Can just any ol' hash-slinging café call itself a diner? If not, what makes a diner a diner? The legendary eateries began as all-night lunch wagons -- horse-drawn food stalls that could go wherever the heaviest carriage and pedestrian traffic chanced to be. Complaints from the new motorcar commuters eventually forced the unwieldy vehicles to take up permanent digs. At the same time, hoof-powered streetcars were being retired, and entrepreneurs began converting them into vest-pocket lunchrooms. Trolley architecture evolved into the boxcar configuration of a quintessential diner: a tidy rectangle with a serving counter separating the short-order cook from his customers, who perched on chrome pedestal stools and squeezed into oak booths. As demand from would-be countermen grew, enterprising manufacturers began turning out fully equipped dining cars, or "diners" for short, in assembly-line operations.
These roadside oases sprang up in the days when travelers would rather stop for a plate lunch than clock how far and fast they could drive between Big Macs. The joints stayed open 24/7, served bacon and eggs at any hour and boasted coffee urns so big that the wooden floors sometimes buckled under their weight. A chalkboard or hand-lettered sign announced the day's specials -- pot roast, say, and "crow slab" (chocolate pie) for dessert.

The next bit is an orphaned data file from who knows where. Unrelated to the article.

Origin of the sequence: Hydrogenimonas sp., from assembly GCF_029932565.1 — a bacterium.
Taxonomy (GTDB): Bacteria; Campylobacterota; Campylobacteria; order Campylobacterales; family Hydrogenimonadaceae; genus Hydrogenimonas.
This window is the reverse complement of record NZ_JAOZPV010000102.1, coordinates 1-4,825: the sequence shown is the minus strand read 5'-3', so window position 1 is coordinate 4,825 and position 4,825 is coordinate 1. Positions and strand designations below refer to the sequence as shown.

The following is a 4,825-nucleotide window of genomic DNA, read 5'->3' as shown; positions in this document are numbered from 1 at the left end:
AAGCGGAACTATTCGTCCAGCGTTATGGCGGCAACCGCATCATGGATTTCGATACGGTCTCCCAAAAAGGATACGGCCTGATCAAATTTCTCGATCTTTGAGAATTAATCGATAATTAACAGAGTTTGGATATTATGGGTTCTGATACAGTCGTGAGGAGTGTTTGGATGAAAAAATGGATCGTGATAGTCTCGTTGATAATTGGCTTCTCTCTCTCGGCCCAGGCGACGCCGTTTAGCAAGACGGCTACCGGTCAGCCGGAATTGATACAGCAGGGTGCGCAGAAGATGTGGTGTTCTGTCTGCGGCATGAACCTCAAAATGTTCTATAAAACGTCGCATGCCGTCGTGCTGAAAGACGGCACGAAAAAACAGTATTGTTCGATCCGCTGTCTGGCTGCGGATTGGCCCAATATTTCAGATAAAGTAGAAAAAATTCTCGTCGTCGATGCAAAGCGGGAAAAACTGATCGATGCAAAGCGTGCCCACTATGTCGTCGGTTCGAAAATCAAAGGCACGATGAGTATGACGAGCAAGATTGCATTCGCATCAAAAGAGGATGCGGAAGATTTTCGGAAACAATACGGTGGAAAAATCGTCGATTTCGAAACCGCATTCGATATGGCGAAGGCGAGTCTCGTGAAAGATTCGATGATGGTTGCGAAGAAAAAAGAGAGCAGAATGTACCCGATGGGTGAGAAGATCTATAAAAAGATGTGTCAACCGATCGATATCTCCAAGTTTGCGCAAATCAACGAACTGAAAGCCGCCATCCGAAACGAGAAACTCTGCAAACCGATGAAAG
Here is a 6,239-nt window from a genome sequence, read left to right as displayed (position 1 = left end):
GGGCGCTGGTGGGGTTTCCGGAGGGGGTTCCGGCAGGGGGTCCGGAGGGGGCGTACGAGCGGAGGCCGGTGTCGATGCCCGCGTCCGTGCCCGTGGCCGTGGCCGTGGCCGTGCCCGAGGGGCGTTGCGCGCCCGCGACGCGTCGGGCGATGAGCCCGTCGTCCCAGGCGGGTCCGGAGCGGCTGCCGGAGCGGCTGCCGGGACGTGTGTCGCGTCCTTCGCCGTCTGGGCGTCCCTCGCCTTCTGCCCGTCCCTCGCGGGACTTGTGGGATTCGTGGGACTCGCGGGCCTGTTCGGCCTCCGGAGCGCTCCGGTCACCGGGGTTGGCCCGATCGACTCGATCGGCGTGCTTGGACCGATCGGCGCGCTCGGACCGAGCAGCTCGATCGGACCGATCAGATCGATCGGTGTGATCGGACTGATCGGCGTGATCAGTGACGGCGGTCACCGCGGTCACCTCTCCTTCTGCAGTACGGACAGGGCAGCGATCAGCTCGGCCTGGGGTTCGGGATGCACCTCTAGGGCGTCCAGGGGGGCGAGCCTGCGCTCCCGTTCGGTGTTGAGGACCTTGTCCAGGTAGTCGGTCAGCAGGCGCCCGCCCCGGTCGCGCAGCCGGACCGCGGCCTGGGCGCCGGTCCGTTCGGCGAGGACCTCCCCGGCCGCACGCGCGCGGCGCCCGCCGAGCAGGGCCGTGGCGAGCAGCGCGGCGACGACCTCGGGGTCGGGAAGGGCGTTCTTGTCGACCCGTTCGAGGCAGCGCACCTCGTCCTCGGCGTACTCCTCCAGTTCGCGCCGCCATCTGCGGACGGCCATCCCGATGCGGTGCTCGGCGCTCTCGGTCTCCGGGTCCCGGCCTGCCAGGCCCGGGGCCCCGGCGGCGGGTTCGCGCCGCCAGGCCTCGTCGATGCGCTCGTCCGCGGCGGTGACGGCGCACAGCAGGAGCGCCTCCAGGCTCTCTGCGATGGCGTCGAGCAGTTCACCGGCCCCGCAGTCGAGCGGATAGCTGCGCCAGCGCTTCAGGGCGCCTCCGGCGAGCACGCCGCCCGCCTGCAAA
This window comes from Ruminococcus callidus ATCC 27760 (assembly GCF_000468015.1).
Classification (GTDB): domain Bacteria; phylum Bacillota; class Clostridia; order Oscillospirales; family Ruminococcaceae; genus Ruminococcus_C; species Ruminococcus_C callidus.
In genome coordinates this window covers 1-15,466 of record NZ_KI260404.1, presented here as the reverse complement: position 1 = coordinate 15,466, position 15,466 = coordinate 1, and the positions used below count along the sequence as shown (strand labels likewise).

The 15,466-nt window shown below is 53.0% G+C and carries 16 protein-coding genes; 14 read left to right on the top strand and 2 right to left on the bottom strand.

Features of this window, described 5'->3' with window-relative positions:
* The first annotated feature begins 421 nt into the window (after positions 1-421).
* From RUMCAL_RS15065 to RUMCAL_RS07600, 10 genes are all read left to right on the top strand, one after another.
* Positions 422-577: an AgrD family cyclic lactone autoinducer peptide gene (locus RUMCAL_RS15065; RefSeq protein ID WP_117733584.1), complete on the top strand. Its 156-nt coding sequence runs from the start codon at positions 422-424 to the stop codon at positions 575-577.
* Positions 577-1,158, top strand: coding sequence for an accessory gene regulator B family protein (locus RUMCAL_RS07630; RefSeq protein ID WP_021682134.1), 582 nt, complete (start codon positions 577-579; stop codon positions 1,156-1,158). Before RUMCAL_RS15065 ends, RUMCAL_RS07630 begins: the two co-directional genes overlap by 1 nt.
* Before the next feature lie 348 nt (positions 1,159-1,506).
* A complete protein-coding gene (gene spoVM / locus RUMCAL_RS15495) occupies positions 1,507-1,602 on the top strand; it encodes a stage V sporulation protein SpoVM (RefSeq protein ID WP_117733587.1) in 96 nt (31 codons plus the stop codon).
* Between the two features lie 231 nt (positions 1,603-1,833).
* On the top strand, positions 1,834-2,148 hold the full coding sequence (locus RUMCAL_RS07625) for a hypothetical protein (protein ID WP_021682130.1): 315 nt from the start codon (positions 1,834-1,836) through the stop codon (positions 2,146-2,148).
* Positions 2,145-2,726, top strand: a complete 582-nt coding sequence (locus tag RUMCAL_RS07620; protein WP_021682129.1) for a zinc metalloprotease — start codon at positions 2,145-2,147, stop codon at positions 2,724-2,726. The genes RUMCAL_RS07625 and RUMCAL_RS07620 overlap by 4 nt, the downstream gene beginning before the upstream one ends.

Purists insist that, by rights, only factory-built eateries can call themselves diners. The Goody Goody, with its utilitarian white-brick facade, doesn't even try (nor should it) to mimic railroad-car styling. An immense red-and-white sign spells out the restaurant's name in gay, chubby letters. Inside, stools and a lunch counter are the only noticeable diner trappings. An added-on seating area features slope-shouldered terrarium windows, making the room look for all the world like a Wendy's. Call it what you will, say the strict constructionists, but it's not a diner. I'll side with the folks who believe that it's the spirit of the place that counts. But there's one point on which I won't give an inch: If the sign says it's a diner, the mashed potatoes and gravy should be made from scratch.